(7) “The 2nd defendant will also contend at the hearing that when the said part of the piece of land in dispute was sold and conveyed to her by the 1st defendant, there was no sign board found or seen on the said land and that only a thick bush was seen on the land. The 3rd defendant, E.O. Dickson, pleaded the same title of the 1st Defendant, Samuel Oduola Latona. In paragraphs 6 and 7 of his statement of defence, he averred:

“(6) The 3rd defendant asserts that he did not commit any trespass on the land or any part of the land in dispute as he, (3rd defendant) bought the part of the land in dispute marked “E” and edged green in the survey plan attached to the plaintiffs’ statement of claim from the 1st defendant and the said piece of land was properly conveyed by the 1st defendant to the 3rd defendant vide a Deed of Conveyance which will be tendered at the hearing.

(7) The 3rd defendant will also contend at the hearing that when the said part of the land in dispute was sold and conveyed to him by the 1st defendant, there was no sign board or any inscription of any of the plaintiffs found or seen on the said land and that only a thick bush was seen on the land.”

The appellant in her evidence testified that she bought the land from the Latona Family through Prince Oduola Latona. This is contrary to her pleading, and therefore her testimony in this regard went to no issue. Similarly, her evidence that Oduola Latona was the head of the family was not pleaded. If as she admitted, the land was Latona family land, her title to the land was therefore void and was not better than that of D.G. Dedeke. See Solomon v. Mogaji (1982) 11 SC.1.

In his judgment, the learned trial judge stated:

“(a) The 5th plaintiff (witness) Bishop S.C. Phillip said that he knew Canon Dedeke very well and he requested him to look after his land in Oshogbo which was passed to him by his father. The witness said that he went to see the land with one Ojo Omitoyin who was farming on the land (and) in accordance with Canon Dedeke’s request, he erected pillars at the four corners of the land. When he heard that some people were making trouble on the land, he put a signboard on it. The witness stated that he knew nothing more about the land other than that Ojo Omitoyin was put in care of the land and he was farming on it. The land was also fenced with wire. The evidence of the witness showed that he was always on the land.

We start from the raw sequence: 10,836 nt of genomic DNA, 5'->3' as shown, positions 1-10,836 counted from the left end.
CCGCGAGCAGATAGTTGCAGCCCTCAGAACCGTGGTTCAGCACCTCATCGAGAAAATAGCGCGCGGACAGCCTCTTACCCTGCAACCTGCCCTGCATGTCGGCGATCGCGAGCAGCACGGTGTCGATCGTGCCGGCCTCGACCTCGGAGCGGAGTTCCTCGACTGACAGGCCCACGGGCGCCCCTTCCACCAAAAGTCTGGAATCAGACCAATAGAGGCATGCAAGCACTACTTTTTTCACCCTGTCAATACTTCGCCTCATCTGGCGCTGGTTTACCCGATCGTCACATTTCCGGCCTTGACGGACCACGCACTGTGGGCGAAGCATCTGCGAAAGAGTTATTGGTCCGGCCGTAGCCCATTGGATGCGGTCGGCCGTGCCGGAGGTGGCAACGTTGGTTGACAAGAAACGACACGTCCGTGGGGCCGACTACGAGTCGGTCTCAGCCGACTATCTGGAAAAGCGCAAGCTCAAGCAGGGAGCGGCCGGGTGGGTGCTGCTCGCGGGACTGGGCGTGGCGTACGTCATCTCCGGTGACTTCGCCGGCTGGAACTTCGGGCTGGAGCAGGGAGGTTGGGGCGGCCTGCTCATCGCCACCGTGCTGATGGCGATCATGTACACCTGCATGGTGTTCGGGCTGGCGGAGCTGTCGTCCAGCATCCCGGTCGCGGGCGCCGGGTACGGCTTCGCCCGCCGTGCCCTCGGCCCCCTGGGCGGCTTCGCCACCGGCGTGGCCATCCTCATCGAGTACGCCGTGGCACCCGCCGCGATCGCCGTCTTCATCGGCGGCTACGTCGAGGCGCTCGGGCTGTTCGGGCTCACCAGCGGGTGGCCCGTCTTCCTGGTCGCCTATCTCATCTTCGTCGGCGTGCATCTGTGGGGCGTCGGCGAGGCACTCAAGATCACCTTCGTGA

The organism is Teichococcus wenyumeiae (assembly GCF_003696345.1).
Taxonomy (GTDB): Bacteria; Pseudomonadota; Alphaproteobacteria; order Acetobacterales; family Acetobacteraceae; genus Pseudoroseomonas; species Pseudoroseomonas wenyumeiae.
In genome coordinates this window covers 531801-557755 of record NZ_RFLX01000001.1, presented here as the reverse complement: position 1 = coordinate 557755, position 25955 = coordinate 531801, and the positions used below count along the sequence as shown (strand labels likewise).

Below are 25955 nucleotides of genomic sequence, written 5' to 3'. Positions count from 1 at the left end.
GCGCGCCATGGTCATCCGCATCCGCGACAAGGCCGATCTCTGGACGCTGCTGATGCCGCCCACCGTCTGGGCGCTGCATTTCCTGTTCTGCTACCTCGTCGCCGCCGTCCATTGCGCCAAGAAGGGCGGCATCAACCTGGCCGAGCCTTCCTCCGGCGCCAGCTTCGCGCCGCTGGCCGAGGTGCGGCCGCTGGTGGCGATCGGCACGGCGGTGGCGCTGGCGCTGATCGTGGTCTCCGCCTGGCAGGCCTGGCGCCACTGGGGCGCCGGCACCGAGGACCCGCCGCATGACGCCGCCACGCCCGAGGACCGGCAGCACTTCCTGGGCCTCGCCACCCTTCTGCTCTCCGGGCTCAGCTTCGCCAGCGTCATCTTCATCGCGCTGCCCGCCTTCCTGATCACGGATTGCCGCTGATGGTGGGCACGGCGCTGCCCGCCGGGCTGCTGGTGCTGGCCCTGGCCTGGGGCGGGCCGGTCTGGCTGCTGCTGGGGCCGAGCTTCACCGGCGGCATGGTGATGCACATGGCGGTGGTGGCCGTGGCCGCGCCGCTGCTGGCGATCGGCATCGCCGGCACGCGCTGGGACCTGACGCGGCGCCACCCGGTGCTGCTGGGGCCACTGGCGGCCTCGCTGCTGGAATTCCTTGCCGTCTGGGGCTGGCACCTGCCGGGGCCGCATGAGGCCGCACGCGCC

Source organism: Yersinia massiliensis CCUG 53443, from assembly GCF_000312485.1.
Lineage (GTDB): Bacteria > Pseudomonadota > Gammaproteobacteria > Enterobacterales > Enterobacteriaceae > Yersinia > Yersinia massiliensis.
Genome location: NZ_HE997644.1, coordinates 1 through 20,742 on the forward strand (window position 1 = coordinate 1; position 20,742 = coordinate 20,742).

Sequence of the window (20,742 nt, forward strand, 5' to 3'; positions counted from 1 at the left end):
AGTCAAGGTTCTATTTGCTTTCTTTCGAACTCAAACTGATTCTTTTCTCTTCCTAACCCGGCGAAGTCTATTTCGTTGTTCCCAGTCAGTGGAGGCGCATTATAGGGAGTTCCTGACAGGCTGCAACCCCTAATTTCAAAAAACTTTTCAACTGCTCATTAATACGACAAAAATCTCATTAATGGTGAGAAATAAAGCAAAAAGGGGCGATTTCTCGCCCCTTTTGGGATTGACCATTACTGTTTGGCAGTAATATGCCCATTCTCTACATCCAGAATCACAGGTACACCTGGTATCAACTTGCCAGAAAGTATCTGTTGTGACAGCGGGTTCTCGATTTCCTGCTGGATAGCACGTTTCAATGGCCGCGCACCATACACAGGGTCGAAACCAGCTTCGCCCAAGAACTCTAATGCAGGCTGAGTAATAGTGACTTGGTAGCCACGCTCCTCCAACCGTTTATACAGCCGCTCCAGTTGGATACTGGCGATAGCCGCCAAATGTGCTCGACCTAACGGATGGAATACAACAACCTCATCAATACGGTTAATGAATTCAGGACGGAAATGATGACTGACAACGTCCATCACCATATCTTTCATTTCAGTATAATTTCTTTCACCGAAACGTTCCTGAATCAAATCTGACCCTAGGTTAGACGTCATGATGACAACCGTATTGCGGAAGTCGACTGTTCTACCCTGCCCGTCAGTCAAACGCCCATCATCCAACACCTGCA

See also  Henry B. Phillips V Joseph Ogundipe (1967) LLJR-SC

(b) Exhibit ‘J’ which I am satisfied is admissible indicated that Pa D. G. Dedeke was granted a piece of land by Ataoja Latona II and the land was referred to in his Will, Exhibit ‘H’ …………………………..but this cannot be regarded as a conclusive and satisfactory proof of the grant.

(c) “On the issue of possession, the plaintiff claimed to have been in possession from 1935-1973. Her grandfather was granted the land in 1935 and he put Ojo Omitoyin on the land farming there and he remained there until he died. Plaintiff also claimed that concrete pillars were erected on the four sides of the land by the 5th plaintiff’s witness and also a signboard proclaiming that the land belonged to Daddy D.G. Dedeke. Apart from the evidence of the plaintiff and her witnesses as to the occupation of the land by Ojo Omitoyin, there is no evidence from anyone connected with Ojo Omitoyin who unfortunately died before hearing commenced in this case or from the neighbours who have lands around the land in dispute or even from any member of Latona family.

(d) It is my view that the evidence of possession or acts of ownership produced by the plaintiff is not strong enough having regard to the facts that the plaintiff failed to call any member of the family of Ojo Omitoyin or even any of the neighbours as boundary men.

(e) In a claim for declaration of title, evidence of boundary men is very important especially when the root of title is being challenged and when the plaintiff is also relying on possession as acts of ownership. Surely, of Ojo Omitoyin had been farming on this land in dispute, people around there must have seen him and one or two of them should have been called to testify in support of this important point, the failure of which must be fatal to the plaintiff’s case.”

Throughout in his judgment, the learned trial judge did not refer to the case of or the evidence of any of the defendants before dismissing the plaintiff’s claim with costs. The plaintiff’s appeal to the (Federal) Court of Appeal was allowed in a unanimous decision of the appeal court, and judgment was entered in favour of the appellant.